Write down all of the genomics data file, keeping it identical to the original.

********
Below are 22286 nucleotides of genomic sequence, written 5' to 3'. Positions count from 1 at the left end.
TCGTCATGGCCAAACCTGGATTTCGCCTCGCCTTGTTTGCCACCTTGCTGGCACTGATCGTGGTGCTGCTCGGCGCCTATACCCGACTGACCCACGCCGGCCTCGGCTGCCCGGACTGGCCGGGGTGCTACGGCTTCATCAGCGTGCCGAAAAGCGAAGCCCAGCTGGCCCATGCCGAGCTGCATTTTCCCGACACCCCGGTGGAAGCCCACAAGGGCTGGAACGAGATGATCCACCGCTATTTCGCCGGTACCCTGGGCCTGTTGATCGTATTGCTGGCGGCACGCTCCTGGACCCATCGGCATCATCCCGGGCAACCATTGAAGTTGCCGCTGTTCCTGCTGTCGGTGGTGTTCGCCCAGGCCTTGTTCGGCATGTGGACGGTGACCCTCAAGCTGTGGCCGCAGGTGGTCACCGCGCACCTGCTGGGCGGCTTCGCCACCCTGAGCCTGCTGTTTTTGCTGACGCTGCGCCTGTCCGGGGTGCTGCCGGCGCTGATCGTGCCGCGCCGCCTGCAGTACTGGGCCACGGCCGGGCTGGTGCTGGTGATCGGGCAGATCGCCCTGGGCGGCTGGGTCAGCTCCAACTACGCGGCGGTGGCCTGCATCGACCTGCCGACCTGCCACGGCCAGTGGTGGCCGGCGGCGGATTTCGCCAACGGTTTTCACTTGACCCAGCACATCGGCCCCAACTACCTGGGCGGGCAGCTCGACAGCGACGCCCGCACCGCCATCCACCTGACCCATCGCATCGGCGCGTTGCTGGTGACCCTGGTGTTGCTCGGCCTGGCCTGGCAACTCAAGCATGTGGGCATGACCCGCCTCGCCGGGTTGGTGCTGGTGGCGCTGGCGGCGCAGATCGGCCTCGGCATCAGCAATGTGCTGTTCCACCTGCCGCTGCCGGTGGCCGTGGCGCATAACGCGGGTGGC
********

Below are 22286 nucleotides of genomic sequence, written 5' to 3'. Positions count from 1 at the left end.
TCGTCATGGCCAAACCTGGATTTCGCCTCGCCTTGTTTGCCACCTTGCTGGCACTGATCGTGGTGCTGCTCGGCGCCTATACCCGACTGACCCACGCCGGCCTCGGCTGCCCGGACTGGCCGGGGTGCTACGGCTTCATCAGCGTGCCGAAAAGCGAAGCCCAGCTGGCCCATGCCGAGCTGCATTTTCCCGACACCCCGGTGGAAGCCCACAAGGGCTGGAACGAGATGATCCACCGCTATTTCGCCGGTACCCTGGGCCTGTTGATCGTATTGCTGGCGGCACGCTCCTGGACCCATCGGCATCATCCCGGGCAACCATTGAAGTTGCCGCTGTTCCTGCTGTCGGTGGTGTTCGCCCAGGCCTTGTTCGGCATGTGGACGGTGACCCTCAAGCTGTGGCCGCAGGTGGTCACCGCGCACCTGCTGGGCGGCTTCGCCACCCTGAGCCTGCTGTTTTTGCTGACGCTGCGCCTGTCCGGGGTGCTGCCGGCGCTGATCGTGCCGCGCCGCCTGCAGTACTGGGCCACGGCCGGGCTGGTGCTGGTGATCGGGCAGATCGCCCTGGGCGGCTGGGTCAGCTCCAACTACGCGGCGGTGGCCTGCATCGACCTGCCGACCTGCCACGGCCAGTGGTGGCCGGCGGCGGATTTCGCCAACGGTTTTCACTTGACCCAGCACATCGGCCCCAACTACCTGGGCGGGCAGCTCGACAGCGACGCCCGCACCGCCATCCACCTGACCCATCGCATCGGCGCGTTGCTGGTGACCCTGGTGTTGCTCGGCCTGGCCTGGCAACTCAAGCATGTGGGCATGACCCGCCTCGCCGGGTTGGTGCTGGTGGCGCTGGCGGCGCAGATCGGCCTCGGCATCAGCAATGTGCTGTTCCACCTGCCGCTGCCGGTGGCCGTGGCGCATAACGCGGGTGGC